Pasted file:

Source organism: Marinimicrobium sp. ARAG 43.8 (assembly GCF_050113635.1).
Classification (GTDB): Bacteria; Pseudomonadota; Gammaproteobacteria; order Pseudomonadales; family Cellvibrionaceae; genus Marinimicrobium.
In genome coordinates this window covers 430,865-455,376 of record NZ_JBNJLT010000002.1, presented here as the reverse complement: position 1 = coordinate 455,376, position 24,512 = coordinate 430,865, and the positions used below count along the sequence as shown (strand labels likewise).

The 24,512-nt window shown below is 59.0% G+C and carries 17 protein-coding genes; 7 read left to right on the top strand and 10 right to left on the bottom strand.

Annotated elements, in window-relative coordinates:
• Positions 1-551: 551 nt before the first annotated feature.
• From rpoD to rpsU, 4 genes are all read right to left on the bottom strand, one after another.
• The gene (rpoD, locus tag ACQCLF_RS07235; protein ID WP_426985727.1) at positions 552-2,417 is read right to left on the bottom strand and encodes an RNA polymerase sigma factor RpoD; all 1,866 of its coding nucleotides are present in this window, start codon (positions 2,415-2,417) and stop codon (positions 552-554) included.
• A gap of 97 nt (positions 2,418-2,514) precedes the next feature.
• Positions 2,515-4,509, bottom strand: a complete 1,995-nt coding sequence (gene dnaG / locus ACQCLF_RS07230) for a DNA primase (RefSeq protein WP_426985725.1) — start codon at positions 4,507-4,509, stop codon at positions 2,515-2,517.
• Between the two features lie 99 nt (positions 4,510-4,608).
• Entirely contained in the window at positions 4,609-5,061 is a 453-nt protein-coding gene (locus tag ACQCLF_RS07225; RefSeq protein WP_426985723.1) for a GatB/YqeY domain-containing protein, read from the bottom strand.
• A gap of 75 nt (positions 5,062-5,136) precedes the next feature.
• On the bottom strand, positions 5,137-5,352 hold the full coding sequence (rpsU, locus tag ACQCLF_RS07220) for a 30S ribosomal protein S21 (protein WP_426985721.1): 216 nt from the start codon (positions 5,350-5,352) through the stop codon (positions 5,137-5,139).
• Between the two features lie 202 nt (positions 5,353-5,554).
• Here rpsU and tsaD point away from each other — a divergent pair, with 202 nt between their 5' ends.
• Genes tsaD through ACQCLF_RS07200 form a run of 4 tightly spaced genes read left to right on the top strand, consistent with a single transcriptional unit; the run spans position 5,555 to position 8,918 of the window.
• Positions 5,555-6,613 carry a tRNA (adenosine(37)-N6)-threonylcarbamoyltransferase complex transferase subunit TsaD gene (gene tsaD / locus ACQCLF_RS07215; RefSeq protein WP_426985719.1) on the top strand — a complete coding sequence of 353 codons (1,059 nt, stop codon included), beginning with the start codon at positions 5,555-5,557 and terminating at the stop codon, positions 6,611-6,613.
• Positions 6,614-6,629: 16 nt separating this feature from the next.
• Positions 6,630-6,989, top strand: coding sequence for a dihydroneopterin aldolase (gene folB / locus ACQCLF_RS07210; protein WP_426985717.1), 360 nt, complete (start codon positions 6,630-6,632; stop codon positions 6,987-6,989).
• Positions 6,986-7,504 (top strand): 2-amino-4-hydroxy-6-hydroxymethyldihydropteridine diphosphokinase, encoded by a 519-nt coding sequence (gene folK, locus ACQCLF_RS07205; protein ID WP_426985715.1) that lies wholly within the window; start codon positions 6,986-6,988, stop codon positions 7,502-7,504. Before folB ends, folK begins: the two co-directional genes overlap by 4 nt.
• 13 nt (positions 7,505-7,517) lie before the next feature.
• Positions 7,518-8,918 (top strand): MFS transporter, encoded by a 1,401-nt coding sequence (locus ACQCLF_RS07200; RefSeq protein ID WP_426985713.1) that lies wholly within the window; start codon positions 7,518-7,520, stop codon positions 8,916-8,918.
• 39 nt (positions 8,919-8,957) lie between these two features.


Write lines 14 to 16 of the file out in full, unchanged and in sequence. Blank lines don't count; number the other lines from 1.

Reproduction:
• On the bottom strand, positions 5,137-5,352 hold the full coding sequence (rpsU, locus tag ACQCLF_RS07220) for a 30S ribosomal protein S21 (protein WP_426985721.1): 216 nt from the start codon (positions 5,350-5,352) through the stop codon (positions 5,137-5,139).
• Between the two features lie 202 nt (positions 5,353-5,554).
• Here rpsU and tsaD point away from each other — a divergent pair, with 202 nt between their 5' ends.